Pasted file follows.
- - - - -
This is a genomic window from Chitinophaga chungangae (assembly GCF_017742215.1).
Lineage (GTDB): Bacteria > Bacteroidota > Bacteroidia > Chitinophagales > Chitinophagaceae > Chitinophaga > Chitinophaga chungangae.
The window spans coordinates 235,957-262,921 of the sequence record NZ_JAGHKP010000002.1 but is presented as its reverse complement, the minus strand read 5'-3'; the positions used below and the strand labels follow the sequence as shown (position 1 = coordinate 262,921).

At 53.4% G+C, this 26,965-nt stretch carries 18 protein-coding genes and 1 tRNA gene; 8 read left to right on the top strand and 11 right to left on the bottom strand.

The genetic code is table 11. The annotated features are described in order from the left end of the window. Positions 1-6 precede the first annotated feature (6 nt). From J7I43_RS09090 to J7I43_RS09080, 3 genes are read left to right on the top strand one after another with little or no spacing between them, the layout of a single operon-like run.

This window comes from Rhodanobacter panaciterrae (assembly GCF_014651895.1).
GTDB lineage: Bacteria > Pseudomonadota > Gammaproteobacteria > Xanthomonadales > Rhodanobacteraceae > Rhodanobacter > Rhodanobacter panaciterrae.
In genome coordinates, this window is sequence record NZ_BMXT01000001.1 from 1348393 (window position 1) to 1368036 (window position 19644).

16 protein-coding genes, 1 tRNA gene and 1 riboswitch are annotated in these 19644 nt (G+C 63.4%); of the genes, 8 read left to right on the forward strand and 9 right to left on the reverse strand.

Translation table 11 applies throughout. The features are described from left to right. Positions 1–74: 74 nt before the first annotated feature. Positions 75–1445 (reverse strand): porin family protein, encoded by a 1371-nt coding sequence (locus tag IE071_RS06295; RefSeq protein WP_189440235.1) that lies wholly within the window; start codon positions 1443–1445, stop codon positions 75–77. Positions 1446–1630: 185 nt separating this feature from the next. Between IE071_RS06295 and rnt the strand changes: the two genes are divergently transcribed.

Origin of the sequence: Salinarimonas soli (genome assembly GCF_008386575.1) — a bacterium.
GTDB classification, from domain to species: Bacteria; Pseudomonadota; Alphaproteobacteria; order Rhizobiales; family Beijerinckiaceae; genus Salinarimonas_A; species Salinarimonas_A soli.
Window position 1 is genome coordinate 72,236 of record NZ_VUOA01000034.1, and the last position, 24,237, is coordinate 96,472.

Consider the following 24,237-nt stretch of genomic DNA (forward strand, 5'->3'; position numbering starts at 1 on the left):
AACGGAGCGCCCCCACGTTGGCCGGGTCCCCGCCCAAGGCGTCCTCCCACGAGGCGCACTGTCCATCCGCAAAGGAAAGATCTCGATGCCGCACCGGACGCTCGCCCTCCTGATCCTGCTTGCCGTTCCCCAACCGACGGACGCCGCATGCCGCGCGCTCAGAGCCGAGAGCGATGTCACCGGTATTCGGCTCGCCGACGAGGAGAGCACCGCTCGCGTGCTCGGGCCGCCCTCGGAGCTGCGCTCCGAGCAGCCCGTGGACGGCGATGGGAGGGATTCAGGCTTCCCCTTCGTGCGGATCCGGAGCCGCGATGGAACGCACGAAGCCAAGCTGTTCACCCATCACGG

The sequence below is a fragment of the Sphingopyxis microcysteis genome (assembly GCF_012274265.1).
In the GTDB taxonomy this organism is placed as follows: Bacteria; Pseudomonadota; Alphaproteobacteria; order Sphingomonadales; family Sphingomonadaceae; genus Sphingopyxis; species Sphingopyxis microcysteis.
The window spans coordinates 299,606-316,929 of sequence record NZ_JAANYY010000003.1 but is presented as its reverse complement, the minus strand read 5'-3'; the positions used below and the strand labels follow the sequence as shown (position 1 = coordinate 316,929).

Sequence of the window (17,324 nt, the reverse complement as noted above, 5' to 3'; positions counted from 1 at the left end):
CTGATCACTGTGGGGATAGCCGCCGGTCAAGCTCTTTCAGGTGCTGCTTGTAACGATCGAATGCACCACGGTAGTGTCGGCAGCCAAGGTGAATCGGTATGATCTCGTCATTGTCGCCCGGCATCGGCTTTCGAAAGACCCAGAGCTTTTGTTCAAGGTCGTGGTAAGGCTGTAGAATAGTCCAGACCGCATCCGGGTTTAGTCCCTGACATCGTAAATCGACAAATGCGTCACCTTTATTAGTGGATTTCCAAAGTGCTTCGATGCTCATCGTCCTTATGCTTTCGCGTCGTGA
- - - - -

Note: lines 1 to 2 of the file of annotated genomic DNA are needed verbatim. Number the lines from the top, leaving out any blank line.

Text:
This is a genomic window from Chitinophaga chungangae (assembly GCF_017742215.1).
Lineage (GTDB): Bacteria > Bacteroidota > Bacteroidia > Chitinophagales > Chitinophagaceae > Chitinophaga > Chitinophaga chungangae.